My ds used spray starch to iron his dress uniform and now there is
that lovely black gunk on the bottom of my iron.
I know the commercial paste stuff works pretty well as I've used it
before. However, I'm looking for an alternative method.
I'd thought of steel wool, but I'm worried about scratching the sole
I was in the cooking chat group discussing rabbit when I realised that
Barbecue Bob hasn't posted here for a long time with news of his bunny
establishment. So many posters have disappeared of late I am beginning to
suspect a spaceship has beamed them away.
Anyway I am still here though I am sadly lacking in time of late.
I have used wet steel wool and washing up liquid on a warm metal sole with
success and also a red hot iron on clean white cotton gets yukky stuff off
sometimes. I think it may depend on what type of iron plate. Perhaps a paste
of bicarb rubbed over would work too.
Hope you're well dear.
Unless someone is pulling my leg Barbecue Bob was resurrected in ac-c
yesterday. He must have been lurking and having seen my post decided to
We have to ask, if she's not well it may affect her cleaning ability, then
it becomes very much on topic. It is also polite. If you wish to hang around
this group Mr Byers, then you must learn to be polite. We don't tolerate
rude posters here, please remember that.
Hello, Mrs. Bonk,
I'm quite well, thank you :-)
I've tried a number of things with a little success. Unfortunately
the worst of it is burnt on. The bright side is that it's an
inexpensive iron and I can replace it. I'll keep this one handy for
ds to use on his uniforms, that way I won't care how it's treated.
I did get it cleaned up enough to accomplish my task at hand, which is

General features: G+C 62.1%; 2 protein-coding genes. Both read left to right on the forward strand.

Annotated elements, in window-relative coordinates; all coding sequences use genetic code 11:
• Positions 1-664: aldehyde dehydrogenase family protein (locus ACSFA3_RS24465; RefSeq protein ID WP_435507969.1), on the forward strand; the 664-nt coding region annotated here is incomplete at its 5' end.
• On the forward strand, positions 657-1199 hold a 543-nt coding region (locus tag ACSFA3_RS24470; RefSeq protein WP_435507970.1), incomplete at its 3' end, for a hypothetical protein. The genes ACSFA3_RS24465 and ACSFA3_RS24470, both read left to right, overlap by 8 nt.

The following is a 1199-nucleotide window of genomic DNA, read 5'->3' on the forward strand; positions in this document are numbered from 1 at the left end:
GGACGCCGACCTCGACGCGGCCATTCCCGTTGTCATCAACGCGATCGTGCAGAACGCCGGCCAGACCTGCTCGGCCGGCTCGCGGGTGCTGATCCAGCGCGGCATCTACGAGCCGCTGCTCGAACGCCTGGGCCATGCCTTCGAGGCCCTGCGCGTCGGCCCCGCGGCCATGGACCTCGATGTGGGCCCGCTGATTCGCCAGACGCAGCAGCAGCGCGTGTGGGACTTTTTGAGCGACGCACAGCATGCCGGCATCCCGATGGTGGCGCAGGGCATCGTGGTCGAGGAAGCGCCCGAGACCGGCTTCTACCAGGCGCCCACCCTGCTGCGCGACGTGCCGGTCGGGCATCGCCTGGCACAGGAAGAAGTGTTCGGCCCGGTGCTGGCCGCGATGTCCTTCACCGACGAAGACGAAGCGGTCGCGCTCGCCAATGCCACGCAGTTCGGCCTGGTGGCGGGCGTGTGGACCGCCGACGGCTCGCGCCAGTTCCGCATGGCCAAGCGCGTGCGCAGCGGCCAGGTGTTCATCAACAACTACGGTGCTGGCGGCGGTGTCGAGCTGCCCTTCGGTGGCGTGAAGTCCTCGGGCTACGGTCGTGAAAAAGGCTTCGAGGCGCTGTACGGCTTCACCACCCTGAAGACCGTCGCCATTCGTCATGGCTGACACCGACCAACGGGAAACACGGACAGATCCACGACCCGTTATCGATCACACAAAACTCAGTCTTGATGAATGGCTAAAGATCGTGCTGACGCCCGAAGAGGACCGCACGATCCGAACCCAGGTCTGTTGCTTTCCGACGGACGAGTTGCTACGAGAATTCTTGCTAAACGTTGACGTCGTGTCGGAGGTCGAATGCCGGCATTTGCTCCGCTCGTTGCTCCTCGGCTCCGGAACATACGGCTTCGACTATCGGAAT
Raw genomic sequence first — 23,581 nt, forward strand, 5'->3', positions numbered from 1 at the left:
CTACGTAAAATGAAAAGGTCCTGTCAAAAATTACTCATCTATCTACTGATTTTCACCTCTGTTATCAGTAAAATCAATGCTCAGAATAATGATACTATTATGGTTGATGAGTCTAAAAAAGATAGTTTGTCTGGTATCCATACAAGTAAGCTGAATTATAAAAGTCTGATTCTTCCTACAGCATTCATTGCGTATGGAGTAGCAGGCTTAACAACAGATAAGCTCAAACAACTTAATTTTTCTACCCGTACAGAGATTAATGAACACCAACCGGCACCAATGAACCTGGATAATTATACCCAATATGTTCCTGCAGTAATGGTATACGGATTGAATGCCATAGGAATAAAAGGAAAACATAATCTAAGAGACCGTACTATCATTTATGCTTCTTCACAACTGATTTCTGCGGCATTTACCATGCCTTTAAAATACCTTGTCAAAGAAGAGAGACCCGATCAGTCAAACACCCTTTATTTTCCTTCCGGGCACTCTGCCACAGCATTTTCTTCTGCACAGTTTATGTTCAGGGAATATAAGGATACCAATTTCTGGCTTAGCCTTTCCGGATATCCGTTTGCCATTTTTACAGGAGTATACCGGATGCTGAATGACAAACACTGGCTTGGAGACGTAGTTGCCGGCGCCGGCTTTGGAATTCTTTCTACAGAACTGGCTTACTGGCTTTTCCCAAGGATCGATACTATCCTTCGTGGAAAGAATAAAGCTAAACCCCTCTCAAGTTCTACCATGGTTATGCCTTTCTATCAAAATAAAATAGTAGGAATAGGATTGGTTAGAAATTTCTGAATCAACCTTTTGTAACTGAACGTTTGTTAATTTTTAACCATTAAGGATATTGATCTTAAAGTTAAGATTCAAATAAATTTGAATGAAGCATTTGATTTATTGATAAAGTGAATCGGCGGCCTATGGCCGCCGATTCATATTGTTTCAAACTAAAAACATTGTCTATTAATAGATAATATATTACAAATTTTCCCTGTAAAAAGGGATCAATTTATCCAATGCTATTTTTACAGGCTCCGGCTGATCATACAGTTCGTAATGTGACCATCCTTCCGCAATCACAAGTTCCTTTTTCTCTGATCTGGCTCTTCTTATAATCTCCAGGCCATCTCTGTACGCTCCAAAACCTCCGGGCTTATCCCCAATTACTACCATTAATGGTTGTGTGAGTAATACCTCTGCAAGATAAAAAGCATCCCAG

to get some sewing projects finished :-)
Thanks for your advice. And I hope Bob is okay!
Get your head out of the sand. Throw the iron away and phone your
county mental health services. We need to find out why he sprayed
starch on a woolen uniform.
To modern psychiatry, his problem may not be as hopeless as you fear.
If you continue to stare at your ruined iron, you, too, may begin to
Barbecue Bob Serving family-style roast bunny
at convenient restaurants
Nan's email address suggests that the lights are on but nobody is @
home. That could be why Bob expressed his concern in such a forthright
manner. I'm sure he would not have offered advice without first
consulting a mental-health professional or talk-show host about her ds.
He did not accuse Nan of being rude or ugly. To follow his fine
example, I will not accuse you of those things.
Starching a woolen suit with a hot iron would make a terrible smell, but
I don't think we should joke at Nan's expense. Maybe she couldn't smell
it because she was suffering from seasonal allergies, and allergies are
no laughing matter.
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